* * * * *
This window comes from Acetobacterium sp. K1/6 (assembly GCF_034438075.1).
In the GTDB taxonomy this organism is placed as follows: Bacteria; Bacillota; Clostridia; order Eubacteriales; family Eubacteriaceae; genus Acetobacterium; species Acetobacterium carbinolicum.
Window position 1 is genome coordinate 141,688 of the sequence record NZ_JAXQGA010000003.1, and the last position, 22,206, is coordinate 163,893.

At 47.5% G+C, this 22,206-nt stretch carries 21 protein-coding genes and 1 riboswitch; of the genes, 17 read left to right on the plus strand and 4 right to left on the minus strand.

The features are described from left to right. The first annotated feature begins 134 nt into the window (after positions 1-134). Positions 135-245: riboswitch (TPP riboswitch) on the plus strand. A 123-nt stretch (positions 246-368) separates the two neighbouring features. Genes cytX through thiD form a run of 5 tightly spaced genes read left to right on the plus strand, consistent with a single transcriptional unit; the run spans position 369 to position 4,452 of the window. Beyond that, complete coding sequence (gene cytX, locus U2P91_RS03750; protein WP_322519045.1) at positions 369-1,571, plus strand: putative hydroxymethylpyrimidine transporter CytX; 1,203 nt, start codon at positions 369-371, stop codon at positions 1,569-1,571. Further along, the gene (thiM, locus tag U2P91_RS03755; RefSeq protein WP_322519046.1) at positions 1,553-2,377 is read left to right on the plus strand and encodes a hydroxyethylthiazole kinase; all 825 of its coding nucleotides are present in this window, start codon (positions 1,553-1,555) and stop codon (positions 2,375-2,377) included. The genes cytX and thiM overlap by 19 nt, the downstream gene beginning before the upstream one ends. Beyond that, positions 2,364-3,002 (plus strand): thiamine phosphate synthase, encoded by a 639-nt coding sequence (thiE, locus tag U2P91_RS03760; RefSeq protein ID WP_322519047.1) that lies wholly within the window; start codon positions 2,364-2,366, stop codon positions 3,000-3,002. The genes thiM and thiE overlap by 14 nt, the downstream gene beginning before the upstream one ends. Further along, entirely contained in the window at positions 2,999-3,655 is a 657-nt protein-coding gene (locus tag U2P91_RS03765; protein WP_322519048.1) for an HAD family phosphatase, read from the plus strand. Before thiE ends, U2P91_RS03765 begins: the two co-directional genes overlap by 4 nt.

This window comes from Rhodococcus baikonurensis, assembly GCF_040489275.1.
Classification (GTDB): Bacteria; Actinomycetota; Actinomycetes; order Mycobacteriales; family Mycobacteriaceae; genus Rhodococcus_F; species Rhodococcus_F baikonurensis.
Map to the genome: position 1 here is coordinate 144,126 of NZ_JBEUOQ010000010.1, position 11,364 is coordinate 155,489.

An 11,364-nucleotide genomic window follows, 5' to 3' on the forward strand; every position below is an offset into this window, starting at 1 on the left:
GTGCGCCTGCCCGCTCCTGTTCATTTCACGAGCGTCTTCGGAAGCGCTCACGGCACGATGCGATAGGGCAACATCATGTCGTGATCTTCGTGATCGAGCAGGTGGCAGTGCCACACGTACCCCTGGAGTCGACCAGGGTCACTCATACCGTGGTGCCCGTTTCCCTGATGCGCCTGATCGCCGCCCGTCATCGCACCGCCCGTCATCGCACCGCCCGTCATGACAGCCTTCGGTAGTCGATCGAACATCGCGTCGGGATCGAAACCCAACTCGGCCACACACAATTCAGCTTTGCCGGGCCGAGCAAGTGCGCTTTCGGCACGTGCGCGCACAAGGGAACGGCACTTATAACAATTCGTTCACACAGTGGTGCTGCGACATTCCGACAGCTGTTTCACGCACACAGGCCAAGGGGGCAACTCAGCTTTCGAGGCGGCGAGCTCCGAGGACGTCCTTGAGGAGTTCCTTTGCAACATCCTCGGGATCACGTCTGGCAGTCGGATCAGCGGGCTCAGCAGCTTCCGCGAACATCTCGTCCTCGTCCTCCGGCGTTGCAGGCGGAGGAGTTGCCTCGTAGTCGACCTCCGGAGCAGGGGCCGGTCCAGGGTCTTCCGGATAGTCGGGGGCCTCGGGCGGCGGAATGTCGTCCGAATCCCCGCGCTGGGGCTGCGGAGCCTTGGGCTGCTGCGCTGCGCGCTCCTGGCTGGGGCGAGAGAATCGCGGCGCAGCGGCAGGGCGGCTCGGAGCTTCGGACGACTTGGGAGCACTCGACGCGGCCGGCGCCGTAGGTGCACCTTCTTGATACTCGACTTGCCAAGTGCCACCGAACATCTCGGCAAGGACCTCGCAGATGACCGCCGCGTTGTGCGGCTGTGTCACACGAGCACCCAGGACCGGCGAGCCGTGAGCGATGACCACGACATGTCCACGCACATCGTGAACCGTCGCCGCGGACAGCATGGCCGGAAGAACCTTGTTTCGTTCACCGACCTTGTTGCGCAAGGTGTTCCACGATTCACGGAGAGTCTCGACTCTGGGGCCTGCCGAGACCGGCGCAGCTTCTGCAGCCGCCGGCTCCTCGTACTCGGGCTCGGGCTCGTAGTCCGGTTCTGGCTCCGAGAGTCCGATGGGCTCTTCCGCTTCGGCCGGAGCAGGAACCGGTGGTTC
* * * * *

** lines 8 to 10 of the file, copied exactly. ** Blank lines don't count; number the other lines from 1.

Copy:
Map to the genome: position 1 here is coordinate 144,126 of NZ_JBEUOQ010000010.1, position 11,364 is coordinate 155,489.

An 11,364-nucleotide genomic window follows, 5' to 3' on the forward strand; every position below is an offset into this window, starting at 1 on the left:
GTGCGCCTGCCCGCTCCTGTTCATTTCACGAGCGTCTTCGGAAGCGCTCACGGCACGATGCGATAGGGCAACATCATGTCGTGATCTTCGTGATCGAGCAGGTGGCAGTGCCACACGTACCCCTGGAGTCGACCAGGGTCACTCATACCGTGGTGCCCGTTTCCCTGATGCGCCTGATCGCCGCCCGTCATCGCACCGCCCGTCATCGCACCGCCCGTCATGACAGCCTTCGGTAGTCGATCGAACATCGCGTCGGGATCGAAACCCAACTCGGCCACACACAATTCAGCTTTGCCGGGCCGAGCAAGTGCGCTTTCGGCACGTGCGCGCACAAGGGAACGGCACTTATAACAATTCGTTCACACAGTGGTGCTGCGACATTCCGACAGCTGTTTCACGCACACAGGCCAAGGGGGCAACTCAGCTTTCGAGGCGGCGAGCTCCGAGGACGTCCTTGAGGAGTTCCTTTGCAACATCCTCGGGATCACGTCTGGCAGTCGGATCAGCGGGCTCAGCAGCTTCCGCGAACATCTCGTCCTCGTCCTCCGGCGTTGCAGGCGGAGGAGTTGCCTCGTAGTCGACCTCCGGAGCAGGGGCCGGTCCAGGGTCTTCCGGATAGTCGGGGGCCTCGGGCGGCGGAATGTCGTCCGAATCCCCGCGCTGGGGCTGCGGAGCCTTGGGCTGCTGCGCTGCGCGCTCCTGGCTGGGGCGAGAGAATCGCGGCGCAGCGGCAGGGCGGCTCGGAGCTTCGGACGACTTGGGAGCACTCGACGCGGCCGGCGCCGTAGGTGCACCTTCTTGATACTCGACTTGCCAAGTGCCACCGAACATCTCGGCAAGGACCTCGCAGATGACCGCCGCGTTGTGCGGCTGTGTCACACGAGCACCCAGGACCGGCGAGCCGTGAGCGATGACCACGACATGTCCACGCACATCGTGAACCGTCGCCGCGGACAGCATGGCCGGAAGAACCTTGTTTCGTTCACCGACCTTGTTGCGCAAGGTGTTCCACGATTCACGGAGAGTCTCGACTCTGGGGCCTGCCGAGACCGGCGCAGCTTCTGCAGCCGCCGGCTCCTCGTACTCGGGCTCGGGCTCGTAGTCCGGTTCTGGCTCCGAGAGTCCGATGGGCTCTTCCGCTTCGGCCGGAGCAGGAACCGGTGGTTC